20051428180270 
    22551529180270 
    25051530180270 
    27551631180270 
    30051632180270 
    35061734180270 
    40061835180270 
    45061837180270 
    50061938180270 
    60072040180270 
    70072143180270 
    80072245180270 
    90082346180270 
    1,00082448180270 
    1,10082550180270 
    1,20092651180270 
    1,30092652180270 
    1,40092754180270 
    1,50092755180270 
    1,60092856180270 
    1,800102958180270 
    2,000103060180270 
    2,500113365180270 
    3,000123569200305 
    3,500123673215330 
    4,000133876230350 
    D1=0.8Q1/3
    D2=2.4Q1/3
    D3=4.8Q1/3
    D4=3.6Q½
    D5=5.5Q½
    NOTES: 1. QD separations:
        a. Column D1 is used for—
            (1) Side-to-side, side-to-rear, and rear-to-rear exposures between undefined earth-covered magazines, and the explosives are stored at least 1 meter (3 feet) from the end of the shelter.
            (2) Nonarmored sites to nonarmored sites when an adequate barricade is located between the sites.
            (3) Light armored vehicles to nonarmored explosives sites when an adequate barricade is near the nonarmored explosive site.
            (4) Light armor or nonarmored potential explosives sites to light armored explosives sites when an adequate barricade is located between the sites.
        b. Column D2 is used for—
            (1) Front-to-front exposures involving undefined earth covered magazines when there is an adequate barricade at the explosives sites.
            (2) Nonarmored or light armored sites to the side or rear of an undefined earth covered magazine.
        c. Column D3 is used for—
            (1) Nonarmored sites to nonarmored sites without an adequate barricade.
            (2) Light armored vehicles to nonarmored sites without an adequate barricade at the nonarmored site.
            (3) Undefined earth covered magazines to undefined earth covered magazines when positioned front-to-front and no barricade is present.
            (4) Nonarmored sites, light armored sites or undefined earth covered magazines to the front of undefined earth covered magazines when no barricade is present at the explosives site.
        d. Column D4 is used for public traffic route (PTR) separations from nonarmored and light armored vehicles and sites.
        e. Column D5 is the inhabited building distance (IBD) separation from non-armored and light armored vehicles or sites.
        f. Column D6 is used to determine the IBD and PTR separation from heavy armored vehicles. When NEQ exceeds 150 kg (330 lb) the IBD and PTR separation distances specified in columns D4 and D5 apply.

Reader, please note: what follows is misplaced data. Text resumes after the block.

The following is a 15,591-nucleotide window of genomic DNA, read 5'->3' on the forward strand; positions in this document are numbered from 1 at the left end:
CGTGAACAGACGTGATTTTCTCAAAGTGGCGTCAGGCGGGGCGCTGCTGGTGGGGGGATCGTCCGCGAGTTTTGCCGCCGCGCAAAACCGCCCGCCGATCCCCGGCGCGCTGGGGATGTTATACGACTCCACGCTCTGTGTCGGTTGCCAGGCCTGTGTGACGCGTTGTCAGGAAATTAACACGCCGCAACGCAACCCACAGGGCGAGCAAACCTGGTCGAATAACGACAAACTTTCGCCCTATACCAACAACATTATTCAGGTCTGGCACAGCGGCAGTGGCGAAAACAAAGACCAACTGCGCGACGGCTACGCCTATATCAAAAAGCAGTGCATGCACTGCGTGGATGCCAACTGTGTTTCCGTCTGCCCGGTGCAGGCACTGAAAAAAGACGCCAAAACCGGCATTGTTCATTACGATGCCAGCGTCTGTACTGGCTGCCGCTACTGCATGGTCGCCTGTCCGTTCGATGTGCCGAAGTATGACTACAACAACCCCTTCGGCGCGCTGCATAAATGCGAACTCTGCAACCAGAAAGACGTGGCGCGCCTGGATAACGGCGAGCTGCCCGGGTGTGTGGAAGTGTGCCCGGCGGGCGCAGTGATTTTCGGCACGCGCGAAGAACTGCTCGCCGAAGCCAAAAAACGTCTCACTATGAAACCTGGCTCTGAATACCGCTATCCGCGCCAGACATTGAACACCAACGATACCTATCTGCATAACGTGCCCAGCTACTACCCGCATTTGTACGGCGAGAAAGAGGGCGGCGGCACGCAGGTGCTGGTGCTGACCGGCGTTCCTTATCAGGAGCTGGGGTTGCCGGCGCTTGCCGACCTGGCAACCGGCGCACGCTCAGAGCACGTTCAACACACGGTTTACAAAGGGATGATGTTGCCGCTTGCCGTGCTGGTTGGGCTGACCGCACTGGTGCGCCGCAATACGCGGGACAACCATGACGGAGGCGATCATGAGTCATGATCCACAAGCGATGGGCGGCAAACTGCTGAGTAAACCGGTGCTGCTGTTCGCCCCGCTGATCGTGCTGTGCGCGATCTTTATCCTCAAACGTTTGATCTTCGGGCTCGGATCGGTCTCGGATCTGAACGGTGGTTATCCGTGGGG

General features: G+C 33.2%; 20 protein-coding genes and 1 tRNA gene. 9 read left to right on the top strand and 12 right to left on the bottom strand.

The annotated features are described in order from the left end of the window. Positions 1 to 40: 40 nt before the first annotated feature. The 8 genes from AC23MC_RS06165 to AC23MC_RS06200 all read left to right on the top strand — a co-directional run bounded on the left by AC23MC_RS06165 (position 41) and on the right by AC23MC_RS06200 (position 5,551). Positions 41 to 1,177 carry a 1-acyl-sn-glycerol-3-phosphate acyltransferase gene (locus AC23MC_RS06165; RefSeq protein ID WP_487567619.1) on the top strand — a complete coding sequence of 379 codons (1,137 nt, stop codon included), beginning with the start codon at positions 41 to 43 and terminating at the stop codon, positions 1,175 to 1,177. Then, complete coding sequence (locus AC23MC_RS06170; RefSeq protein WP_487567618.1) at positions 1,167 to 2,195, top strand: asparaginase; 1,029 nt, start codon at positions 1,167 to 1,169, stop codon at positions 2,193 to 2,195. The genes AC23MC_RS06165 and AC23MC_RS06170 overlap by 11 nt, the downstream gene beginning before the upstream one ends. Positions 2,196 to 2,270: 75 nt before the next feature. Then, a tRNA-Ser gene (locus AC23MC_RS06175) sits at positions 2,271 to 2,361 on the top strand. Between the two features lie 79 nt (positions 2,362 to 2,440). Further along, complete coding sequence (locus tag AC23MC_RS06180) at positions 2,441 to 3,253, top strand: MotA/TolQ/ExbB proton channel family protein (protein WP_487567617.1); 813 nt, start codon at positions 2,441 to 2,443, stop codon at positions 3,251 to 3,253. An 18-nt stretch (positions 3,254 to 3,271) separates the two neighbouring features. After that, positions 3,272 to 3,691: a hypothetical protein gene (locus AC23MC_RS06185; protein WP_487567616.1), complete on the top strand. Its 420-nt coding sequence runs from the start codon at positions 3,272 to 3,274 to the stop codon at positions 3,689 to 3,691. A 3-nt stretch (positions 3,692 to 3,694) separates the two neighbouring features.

2. Heavy armored vehicles are expected to largely contain the blast and fragments from an internal explosion and are well protected from an external explosion. For this reason there is no required separation from heavy armor to light or non-armored sites. Additionally, heavy armor requires no separation from other sites (heavy armor being the explosives site). The hatches of heavy armored vehicles must be kept closed to consider them as heavy armor.
    3. The QD requirements for light and nonarmored vehicles or sites are as follows:
    TO=> Heavy Light Nonarmored PTR IBD
    From LightNRD1D3D4D5
    From NonarmoredNRD1D3D4D5
    4. Use D=9.5Q1/3/D=12Q1/3 (K24/30) instead of D1, D2 and D3 for asset preservation.
    5. The total NEQ/NEW of ammunition in all trucks or trailers within a truck or trailer park will be used for QD computations if the trucks or trailers within a park occupy one storage site and are not separated from each other by QD specified in 2 above.
    6. Intermagazine separation requirements of DA Pamphlet 385-64, chapter 5, apply when basic load ammunition is stored in standard magazines. When earth covered shelters of light construction (for example, a MILVAN covered with dirt, are used) the D1 distances apply to side-to-side configurations with earth cover, and the explosives are stored at least 1 meter from the end of the shelter. If end-to-end sitings are involved, the D2 distances apply provided there is a barricade. D3 distances apply if there is no barricade.
    7. The Bradley Fighting Vehicle is expected to contain blast and fragments from its HD 1.2, 25mm ammunition. If a Bradley is uploaded only with 25 mm ammunition it can be considered as “heavy armor.” If a Bradley is only uploaded with 25mm ammunition it can be consider as “heavy armor.”
    8. Barracks, headquarters, and maintenance facilities within a military installation will be separated from mixed compatibility, basic load ammunition of less than 4,000 kg NEQ/8,820 pounds NEW by D5 distances.



    SECTION XIV
    BIVOUAC ACCIDENT AND INJURY PREVENTION


    56. SITE REQUIREMENTS


    57. GENERAL SAFETY RULES


    SECTION XV
    ACCIDENT REPORTING AND INVESTIGATION


    58. REPORTS
    The primary purpose of accident investigation and reporting is to prevent accidents. This means that safety reports of accidents will not be used for disciplinary or liability purposes (AR 385-40, para 1-5). Military or civilian police officials will initially estimate Army and civilian damages and include the damage estimates in official police reports. Army unit-maintenance personnel will inspect vehicles to determine actual damage.


    59. ACCIDENT TYPES
    An Army accident is defined as “an unplanned event, or series of events, that results in injury or illness to either Army or non-Army personnel, or damage to Army or non-Army property as a direct result of Army operations (caused by the Army), or both.” A recordable accident (over $2,000 damage to Army property or a workday lost by Army personnel) when there is no degree of fault by the Army (military or civilian) will be reported and recorded according to AR 385-40, DA Pamphlet 385-40, and AE Regulation 385-40.